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Bebop Spoken There

Mundell Lowe: “...we also had to play for a floor show, which consisted of girls dancing--some of 'em were dressed, some of 'em were not so dressed.” – (Crescendo September 1974).

Terell Stafford: “I came to jazz very late, in my second year of graduate school at Rutgers University. I thought pursuing it would make me a better classical trumpet player.” – (Jazz Times October 2015).

Today Sunday November 29

Steve Glendinning (solo guitar) - Cherry Tree Restaurant, 9 Osborne Rd., Jesmond, Newcastle. 12.30pm. 0191 2399924.
Musicians Unlimited - Park Inn, 82 Park Rd., Hartlepool TS26 9LN. Doors 12 noon.
Alix Shepherd (Solo piano) - Redwood Bar, Vermont Hotel, Castle Garth, Newcastle. 2:00pm.
Gala Big Band - Town Hall, Market Place, Durham DH1 3NJ. 7:30pm. 03000 267200.
Vieux Carré Jazzmen - The Globe, 11 Railway St., Newcastle NE4 7AD. Doors 7pm. £5.

Sunday, March 28, 2010

The Raymond Scott Experience - the Stu Brown Sextet.

This was an oddity - a mainly pleasant oddity. The Raymond Scott Sextet was a quirky little band popular in the 1930s. Their music bore a superficial resemblance to the John Kirby Sextet but without the innate jazz credentials of the latter. Nevertheless, they were tuneful and much of their music was infectious - not least because of the titles: War Dance of the Wooden Indians, Dinner Music for a Pack of Hungry Cannibals, New Years Eve in a Haunted House etc.
From my seat in the stalls of Hall Two I watched clips of a forthcoming documentary on Scott by his son, Stan Warnow, who introduced the concert. The clips faded and the stage lights came up to reveal the Stu Brown Sextet who then went into some of Scott's original scores playing it absolutely authentically.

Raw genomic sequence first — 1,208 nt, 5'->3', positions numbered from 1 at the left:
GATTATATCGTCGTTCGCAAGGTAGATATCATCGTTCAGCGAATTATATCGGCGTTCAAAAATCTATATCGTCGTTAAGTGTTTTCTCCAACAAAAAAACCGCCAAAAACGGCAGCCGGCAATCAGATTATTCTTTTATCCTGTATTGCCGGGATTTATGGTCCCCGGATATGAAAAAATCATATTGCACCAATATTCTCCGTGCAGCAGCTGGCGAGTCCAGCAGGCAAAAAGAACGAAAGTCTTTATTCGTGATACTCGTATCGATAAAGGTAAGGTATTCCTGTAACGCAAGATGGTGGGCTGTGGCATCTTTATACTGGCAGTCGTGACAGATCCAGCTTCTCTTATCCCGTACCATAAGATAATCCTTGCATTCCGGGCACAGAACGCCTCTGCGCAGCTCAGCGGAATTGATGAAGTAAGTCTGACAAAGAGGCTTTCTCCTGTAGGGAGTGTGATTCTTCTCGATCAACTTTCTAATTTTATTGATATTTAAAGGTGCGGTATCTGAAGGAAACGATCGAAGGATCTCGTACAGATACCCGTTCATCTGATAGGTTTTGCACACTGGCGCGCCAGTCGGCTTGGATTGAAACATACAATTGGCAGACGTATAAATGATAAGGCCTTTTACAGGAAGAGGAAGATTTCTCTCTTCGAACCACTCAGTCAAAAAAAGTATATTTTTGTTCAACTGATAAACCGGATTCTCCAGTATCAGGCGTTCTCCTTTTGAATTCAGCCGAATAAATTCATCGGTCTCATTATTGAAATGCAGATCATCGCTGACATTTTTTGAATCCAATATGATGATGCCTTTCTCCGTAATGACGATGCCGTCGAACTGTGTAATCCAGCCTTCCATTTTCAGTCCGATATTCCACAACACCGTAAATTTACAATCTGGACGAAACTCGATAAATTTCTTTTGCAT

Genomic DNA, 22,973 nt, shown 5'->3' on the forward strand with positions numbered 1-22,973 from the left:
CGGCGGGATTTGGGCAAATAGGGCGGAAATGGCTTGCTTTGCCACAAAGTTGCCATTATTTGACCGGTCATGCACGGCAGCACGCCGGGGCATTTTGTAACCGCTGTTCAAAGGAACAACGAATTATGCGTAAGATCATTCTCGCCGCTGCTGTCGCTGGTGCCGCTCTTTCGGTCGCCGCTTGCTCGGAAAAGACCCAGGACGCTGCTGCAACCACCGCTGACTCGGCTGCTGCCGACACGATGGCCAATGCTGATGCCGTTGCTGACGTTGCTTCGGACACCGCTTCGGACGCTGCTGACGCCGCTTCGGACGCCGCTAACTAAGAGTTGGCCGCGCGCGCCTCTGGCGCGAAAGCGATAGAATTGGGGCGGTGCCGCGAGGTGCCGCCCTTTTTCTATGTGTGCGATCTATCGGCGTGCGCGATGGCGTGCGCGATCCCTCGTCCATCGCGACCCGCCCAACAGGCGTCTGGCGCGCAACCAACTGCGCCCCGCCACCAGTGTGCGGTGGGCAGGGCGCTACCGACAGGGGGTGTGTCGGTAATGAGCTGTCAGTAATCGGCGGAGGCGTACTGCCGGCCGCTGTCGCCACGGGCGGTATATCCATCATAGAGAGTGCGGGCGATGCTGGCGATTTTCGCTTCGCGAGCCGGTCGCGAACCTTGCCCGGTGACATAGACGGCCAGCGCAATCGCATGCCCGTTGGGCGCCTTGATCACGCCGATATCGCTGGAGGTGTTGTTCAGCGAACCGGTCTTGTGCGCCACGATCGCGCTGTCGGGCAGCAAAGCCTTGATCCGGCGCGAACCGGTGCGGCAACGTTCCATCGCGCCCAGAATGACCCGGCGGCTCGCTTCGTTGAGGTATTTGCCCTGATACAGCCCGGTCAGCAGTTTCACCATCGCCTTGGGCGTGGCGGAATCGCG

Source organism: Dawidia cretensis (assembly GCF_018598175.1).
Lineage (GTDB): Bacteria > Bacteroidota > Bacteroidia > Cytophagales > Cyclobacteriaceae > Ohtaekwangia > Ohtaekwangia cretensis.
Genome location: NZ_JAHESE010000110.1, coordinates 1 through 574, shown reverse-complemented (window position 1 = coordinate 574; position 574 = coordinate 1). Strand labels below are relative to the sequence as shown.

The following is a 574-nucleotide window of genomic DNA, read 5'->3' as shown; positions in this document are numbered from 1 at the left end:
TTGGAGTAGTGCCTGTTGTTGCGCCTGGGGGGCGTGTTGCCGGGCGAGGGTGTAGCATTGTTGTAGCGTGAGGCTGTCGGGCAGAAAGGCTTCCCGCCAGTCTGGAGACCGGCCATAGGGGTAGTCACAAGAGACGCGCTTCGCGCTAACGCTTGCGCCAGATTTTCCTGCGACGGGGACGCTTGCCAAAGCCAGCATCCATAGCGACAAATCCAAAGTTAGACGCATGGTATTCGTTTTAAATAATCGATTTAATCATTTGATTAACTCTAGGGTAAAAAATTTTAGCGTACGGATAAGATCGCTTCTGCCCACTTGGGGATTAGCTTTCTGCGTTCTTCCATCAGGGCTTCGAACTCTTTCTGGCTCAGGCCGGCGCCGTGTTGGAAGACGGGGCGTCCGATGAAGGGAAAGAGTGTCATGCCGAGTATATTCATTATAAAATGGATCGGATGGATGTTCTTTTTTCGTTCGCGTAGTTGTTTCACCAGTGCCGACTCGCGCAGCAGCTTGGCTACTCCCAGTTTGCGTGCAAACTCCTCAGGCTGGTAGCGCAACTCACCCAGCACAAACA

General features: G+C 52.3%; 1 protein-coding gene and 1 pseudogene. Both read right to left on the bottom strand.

There were more clips this time of  Looney Tunes cartoons of which Raymond Scott provided the background music plus a slide compilation of drawings by schoolchildren who had drawn them as a reaction to the music played.
The Stu Brown Sextet played their contemporary versions of Scott classics and, as Scott was a pioneering force in developing musical electronics so the sextet did likewise.
One doomy theme played on a 'Wind Synthesiser' was commissioned by the Scottish Arts Council - why wasn't I surprised?
Still it was an enjoyable couple of hours of escapism that drew attention to the memory of a largely forgotten figure.

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Bebop Spoken Here -- Here, being the north-east of England -- centred in the blues heartland of Newcastle and reaching down to the Tees Delta and looking upwards to the Land of the Kilt.
Not a very original title, I know; not even an accurate one as my taste, whilst centred around the music of Bird and Diz, extends in many directions and I listen to everything from King Oliver to Chick Corea and beyond. Not forgetting the Great American Songbook the contents of which has provided the inspiration for much great jazz and quality popular singing for round about a century.
The idea of this blog is for you to share your thoughts and pass on your comments on discs, gigs, jazz - music in general. If you've been to a gig/concert or heard a CD that knocked you sideways please share your views with us. Tell us about your favourites, your memories, your dislikes.
Lance (Who wishes it to be known that he is not responsible for postings other than his own and that he's not always responsible for them.)
Contact: I look forward to hearing from you.

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